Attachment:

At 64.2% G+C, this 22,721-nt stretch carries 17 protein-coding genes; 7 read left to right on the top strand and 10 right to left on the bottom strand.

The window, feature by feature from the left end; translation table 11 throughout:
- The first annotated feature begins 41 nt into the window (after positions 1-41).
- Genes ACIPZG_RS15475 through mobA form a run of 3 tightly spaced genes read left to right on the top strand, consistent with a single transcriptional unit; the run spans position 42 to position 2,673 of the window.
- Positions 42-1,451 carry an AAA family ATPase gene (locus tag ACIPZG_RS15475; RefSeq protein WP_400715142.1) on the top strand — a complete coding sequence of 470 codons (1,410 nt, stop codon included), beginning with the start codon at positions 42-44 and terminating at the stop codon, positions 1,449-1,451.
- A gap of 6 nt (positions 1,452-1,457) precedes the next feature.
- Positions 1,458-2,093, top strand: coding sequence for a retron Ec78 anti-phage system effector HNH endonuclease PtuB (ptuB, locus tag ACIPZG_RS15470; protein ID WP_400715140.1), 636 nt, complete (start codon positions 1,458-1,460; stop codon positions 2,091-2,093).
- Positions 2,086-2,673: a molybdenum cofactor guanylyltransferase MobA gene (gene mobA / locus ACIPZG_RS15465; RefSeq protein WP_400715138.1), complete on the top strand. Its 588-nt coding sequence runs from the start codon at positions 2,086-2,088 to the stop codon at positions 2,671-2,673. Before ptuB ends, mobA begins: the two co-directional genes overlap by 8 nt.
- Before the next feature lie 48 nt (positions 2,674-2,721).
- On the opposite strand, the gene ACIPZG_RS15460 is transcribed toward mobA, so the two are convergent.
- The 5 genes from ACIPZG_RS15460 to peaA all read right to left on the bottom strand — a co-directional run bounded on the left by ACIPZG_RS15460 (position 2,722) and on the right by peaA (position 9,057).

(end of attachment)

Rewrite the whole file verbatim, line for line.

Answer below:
At 64.2% G+C, this 22,721-nt stretch carries 17 protein-coding genes; 7 read left to right on the top strand and 10 right to left on the bottom strand.

The window, feature by feature from the left end; translation table 11 throughout:
- The first annotated feature begins 41 nt into the window (after positions 1-41).
- Genes ACIPZG_RS15475 through mobA form a run of 3 tightly spaced genes read left to right on the top strand, consistent with a single transcriptional unit; the run spans position 42 to position 2,673 of the window.
- Positions 42-1,451 carry an AAA family ATPase gene (locus tag ACIPZG_RS15475; RefSeq protein WP_400715142.1) on the top strand — a complete coding sequence of 470 codons (1,410 nt, stop codon included), beginning with the start codon at positions 42-44 and terminating at the stop codon, positions 1,449-1,451.
- A gap of 6 nt (positions 1,452-1,457) precedes the next feature.
- Positions 1,458-2,093, top strand: coding sequence for a retron Ec78 anti-phage system effector HNH endonuclease PtuB (ptuB, locus tag ACIPZG_RS15470; protein ID WP_400715140.1), 636 nt, complete (start codon positions 1,458-1,460; stop codon positions 2,091-2,093).
- Positions 2,086-2,673: a molybdenum cofactor guanylyltransferase MobA gene (gene mobA / locus ACIPZG_RS15465; RefSeq protein WP_400715138.1), complete on the top strand. Its 588-nt coding sequence runs from the start codon at positions 2,086-2,088 to the stop codon at positions 2,671-2,673. Before ptuB ends, mobA begins: the two co-directional genes overlap by 8 nt.
- Before the next feature lie 48 nt (positions 2,674-2,721).
- On the opposite strand, the gene ACIPZG_RS15460 is transcribed toward mobA, so the two are convergent.
- The 5 genes from ACIPZG_RS15460 to peaA all read right to left on the bottom strand — a co-directional run bounded on the left by ACIPZG_RS15460 (position 2,722) and on the right by peaA (position 9,057).